Chris Smith is 37. His parents divorced when he was a toddler. He lived with his manic-depressive mom. He's worked both as a church youth director and a policeman, sometimes at the same time. So it's not surprising that when he sat down to write a musical capable of getting onto Broadway, he didn't develop one about happy-all-the-time people or with sparkly angels descending on wires: "My show is about a guy who trades in human beings."
I watched that show's first read-through this summer and I've been following its development since then: The musical is titled Amazing Grace: The True Story, and it's the story of slave trader John Newton. With a powerful plot, moving lyrics, and soaring score, the musical has a good shot at success-and, as Smith says, his production "is rare because it's a non-Bible-based story designed to give Broadway-style entertainment while still presenting the gospel clearly and plainly."
That is unusual. From 1968 through 1971 three musicals with quasi-biblical themes made it big in Manhattan: Joseph and the Amazing Technicolor Dreamcoat, Jesus Christ Superstar, and Godspell. Sometimes they merely used the Bible as their jumping-off point, and sometimes (as with Jesus Christ Superstar) they jumped entirely off the Bible, but in any event that surge soon ended.
Since then several large-scale commercial "Christian theaters" have been successful in suburban and rural areas: Among them are the 30-year-old Sight & Sound Theatre outside Lancaster, Pa., and others in Branson, Mo., Pigeon Forge, Tenn., and Orlando. They have staged Bible stories such as In the Beginning, Abraham & Sarah, Ruth, Psalms of David, and Behold the Lamb, often with live animals and special effects so that a stage Jesus could walk on water.
But those locales are all a long way from Broadway, and their audiences are generally people who already identify with Christianity. Chris Smith's goal is a Broadway show that will reach people who, like John Newton for a time, are removed from biblical understanding.
"Music was an escape," says Smith about his youth. He listened to John Williams movie scores and taught himself to play the guitar, then graduated from Eastern College in 1992 and went immediately to Police Academy. He began work on Amazing Grace in 1997 and soon understood that two human conflicts would drive the action: the battle between John Newton and his father, who expected much of his son and was often disappointed; and the tension between John and his eventual wife Mary, the heroine of the story for her willingness to wait, pray, and think about what it means to love someone who is unlovable.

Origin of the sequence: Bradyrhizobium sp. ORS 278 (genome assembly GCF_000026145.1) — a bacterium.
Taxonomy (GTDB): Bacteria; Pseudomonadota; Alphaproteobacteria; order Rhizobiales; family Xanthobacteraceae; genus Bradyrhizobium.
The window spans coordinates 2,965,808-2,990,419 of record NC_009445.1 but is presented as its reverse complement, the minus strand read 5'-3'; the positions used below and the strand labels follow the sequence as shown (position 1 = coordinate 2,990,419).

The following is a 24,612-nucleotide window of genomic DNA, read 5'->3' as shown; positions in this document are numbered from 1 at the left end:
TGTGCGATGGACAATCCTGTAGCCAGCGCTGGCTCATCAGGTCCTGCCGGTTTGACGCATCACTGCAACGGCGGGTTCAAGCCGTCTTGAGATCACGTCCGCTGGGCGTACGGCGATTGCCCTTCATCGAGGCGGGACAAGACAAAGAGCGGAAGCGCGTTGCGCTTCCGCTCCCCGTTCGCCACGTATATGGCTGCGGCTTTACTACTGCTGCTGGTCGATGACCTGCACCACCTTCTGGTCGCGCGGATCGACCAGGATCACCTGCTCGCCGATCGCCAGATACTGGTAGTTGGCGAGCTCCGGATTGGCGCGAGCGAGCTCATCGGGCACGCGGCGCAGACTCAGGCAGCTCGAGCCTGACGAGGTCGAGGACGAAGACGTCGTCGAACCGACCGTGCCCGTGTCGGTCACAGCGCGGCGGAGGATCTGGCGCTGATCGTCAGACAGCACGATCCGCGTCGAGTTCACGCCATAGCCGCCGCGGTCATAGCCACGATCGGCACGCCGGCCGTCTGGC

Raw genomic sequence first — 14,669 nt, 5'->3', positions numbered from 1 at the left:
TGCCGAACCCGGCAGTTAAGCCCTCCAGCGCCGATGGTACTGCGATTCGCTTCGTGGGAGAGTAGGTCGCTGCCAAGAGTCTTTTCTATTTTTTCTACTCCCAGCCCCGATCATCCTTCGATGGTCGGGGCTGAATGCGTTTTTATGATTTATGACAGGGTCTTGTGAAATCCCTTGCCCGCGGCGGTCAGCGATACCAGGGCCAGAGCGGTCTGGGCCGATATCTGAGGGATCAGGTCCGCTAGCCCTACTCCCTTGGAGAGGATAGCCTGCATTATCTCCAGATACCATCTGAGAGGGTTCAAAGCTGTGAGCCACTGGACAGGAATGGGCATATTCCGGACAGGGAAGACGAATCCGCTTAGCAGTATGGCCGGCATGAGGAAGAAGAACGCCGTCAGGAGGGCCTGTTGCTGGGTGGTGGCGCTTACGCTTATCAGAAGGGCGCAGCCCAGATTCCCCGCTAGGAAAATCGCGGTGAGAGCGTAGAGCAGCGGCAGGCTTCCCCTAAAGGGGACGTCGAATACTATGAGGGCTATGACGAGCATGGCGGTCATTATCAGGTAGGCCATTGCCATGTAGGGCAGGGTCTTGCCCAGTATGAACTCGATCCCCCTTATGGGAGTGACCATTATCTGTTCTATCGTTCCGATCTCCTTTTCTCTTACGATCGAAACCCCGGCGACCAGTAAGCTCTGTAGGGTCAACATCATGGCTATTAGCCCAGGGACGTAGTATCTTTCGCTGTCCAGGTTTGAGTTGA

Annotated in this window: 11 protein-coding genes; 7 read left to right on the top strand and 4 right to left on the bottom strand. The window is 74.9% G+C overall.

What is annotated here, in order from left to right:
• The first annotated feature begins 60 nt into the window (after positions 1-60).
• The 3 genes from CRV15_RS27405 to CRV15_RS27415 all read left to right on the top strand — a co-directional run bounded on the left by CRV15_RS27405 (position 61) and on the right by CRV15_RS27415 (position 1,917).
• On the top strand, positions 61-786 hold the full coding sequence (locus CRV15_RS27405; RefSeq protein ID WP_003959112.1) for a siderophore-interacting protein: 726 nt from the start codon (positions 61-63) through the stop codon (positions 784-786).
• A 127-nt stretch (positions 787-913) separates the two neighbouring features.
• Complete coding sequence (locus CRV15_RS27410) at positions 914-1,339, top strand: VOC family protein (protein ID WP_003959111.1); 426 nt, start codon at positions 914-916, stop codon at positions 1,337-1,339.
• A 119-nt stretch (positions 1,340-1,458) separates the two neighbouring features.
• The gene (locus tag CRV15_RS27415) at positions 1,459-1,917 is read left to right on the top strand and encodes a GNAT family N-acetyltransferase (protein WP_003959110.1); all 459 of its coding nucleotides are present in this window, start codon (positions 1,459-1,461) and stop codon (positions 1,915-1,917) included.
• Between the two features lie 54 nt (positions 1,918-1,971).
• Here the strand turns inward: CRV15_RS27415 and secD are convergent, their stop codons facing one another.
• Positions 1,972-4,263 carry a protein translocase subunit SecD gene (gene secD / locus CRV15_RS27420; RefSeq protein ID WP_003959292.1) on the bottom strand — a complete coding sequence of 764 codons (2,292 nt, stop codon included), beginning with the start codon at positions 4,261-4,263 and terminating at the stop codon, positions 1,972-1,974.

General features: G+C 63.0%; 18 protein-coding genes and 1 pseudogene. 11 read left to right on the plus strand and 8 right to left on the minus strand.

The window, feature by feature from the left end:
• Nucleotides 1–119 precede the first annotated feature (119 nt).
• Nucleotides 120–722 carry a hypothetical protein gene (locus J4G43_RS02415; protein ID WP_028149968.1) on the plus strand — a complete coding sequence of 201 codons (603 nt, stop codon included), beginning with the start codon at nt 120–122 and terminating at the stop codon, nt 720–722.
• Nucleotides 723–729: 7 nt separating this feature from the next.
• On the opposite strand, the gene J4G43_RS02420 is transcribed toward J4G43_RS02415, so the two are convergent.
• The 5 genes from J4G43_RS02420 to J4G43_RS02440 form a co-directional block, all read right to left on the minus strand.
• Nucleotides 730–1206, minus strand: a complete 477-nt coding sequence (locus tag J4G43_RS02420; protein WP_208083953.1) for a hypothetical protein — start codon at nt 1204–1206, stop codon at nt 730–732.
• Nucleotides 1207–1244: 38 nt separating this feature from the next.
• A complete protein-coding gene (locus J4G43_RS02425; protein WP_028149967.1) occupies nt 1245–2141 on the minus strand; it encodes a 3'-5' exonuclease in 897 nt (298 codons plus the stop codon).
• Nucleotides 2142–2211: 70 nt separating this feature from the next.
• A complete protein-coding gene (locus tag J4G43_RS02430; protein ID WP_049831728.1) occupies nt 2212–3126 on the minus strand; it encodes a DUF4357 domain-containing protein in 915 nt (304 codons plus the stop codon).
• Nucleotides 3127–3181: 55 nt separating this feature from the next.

Amazing Grace: The True Story makes a journey of faith part of a coming-of-age drama backed by a setting of slavery, high sea adventure, recovery from isolation and malaria, and corrupting power over other lives. The musical crux of the conflict between God and Newton comes with "Nowhere Left to Run," the seventh song in Act 2. Newton, after spending a year buying and selling slaves-he even sold one African who had saved his life-finally pays attention to a foreboding question: "When your sin and guilt have worn you down,/ where will you go when there's nowhere left to run?"
Smith wrote many of the songs seven years ago by sitting at a keyboard, tapping out melodies, and talking out lyrics like, "For many a man has come before you. / Many a man has passed / and the world keeps on turning just the same. / But you spend your time chasing / after pleasures that never last. / None of them can ever heal your shame."
Many a musical has passed, and the world keeps on turning just the same. But due out next spring is an audio CD of the Amazing Grace music, sung by Broadway stars with a major symphony orchestra: That should prime the pump for a world premiere early in 2009. Smith's goal is to help his audience to see that we need something beyond us to heal our shame-and to encourage more Christians not to settle for an evangelical ghetto, but to give their regards to Broadway.